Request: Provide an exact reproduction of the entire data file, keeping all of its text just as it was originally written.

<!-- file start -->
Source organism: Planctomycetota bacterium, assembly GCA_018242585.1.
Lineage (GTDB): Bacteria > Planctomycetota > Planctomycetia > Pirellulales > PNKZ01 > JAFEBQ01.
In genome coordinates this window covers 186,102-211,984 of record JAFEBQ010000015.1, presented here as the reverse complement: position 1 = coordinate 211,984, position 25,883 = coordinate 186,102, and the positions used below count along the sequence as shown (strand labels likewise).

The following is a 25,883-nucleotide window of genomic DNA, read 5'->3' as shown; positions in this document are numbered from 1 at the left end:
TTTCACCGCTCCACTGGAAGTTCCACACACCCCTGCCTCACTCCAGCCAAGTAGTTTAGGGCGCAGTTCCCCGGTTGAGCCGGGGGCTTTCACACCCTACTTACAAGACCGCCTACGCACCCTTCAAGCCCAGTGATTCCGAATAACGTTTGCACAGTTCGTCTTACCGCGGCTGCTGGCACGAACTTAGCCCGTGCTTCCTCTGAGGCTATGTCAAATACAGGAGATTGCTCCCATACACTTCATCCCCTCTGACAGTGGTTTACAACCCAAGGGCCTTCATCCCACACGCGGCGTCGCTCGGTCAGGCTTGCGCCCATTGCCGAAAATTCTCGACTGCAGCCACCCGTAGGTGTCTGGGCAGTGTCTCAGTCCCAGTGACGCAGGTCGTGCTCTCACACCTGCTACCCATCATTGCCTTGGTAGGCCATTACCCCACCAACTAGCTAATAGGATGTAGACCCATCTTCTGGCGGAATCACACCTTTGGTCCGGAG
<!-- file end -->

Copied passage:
Source organism: Planctomycetota bacterium, assembly GCA_018242585.1.
Lineage (GTDB): Bacteria > Planctomycetota > Planctomycetia > Pirellulales > PNKZ01 > JAFEBQ01.
In genome coordinates this window covers 186,102-211,984 of record JAFEBQ010000015.1, presented here as the reverse complement: position 1 = coordinate 211,984, position 25,883 = coordinate 186,102, and the positions used below count along the sequence as shown (strand labels likewise).

The following is a 25,883-nucleotide window of genomic DNA, read 5'->3' as shown; positions in this document are numbered from 1 at the left end:
TTTCACCGCTCCACTGGAAGTTCCACACACCCCTGCCTCACTCCAGCCAAGTAGTTTAGGGCGCAGTTCCCCGGTTGAGCCGGGGGCTTTCACACCCTACTTACAAGACCGCCTACGCACCCTTCAAGCCCAGTGATTCCGAATAACGTTTGCACAGTTCGTCTTACCGCGGCTGCTGGCACGAACTTAGCCCGTGCTTCCTCTGAGGCTATGTCAAATACAGGAGATTGCTCCCATACACTTCATCCCCTCTGACAGTGGTTTACAACCCAAGGGCCTTCATCCCACACGCGGCGTCGCTCGGTCAGGCTTGCGCCCATTGCCGAAAATTCTCGACTGCAGCCACCCGTAGGTGTCTGGGCAGTGTCTCAGTCCCAGTGACGCAGGTCGTGCTCTCACACCTGCTACCCATCATTGCCTTGGTAGGCCATTACCCCACCAACTAGCTAATAGGATGTAGACCCATCTTCTGGCGGAATCACACCTTTGGTCCGGAG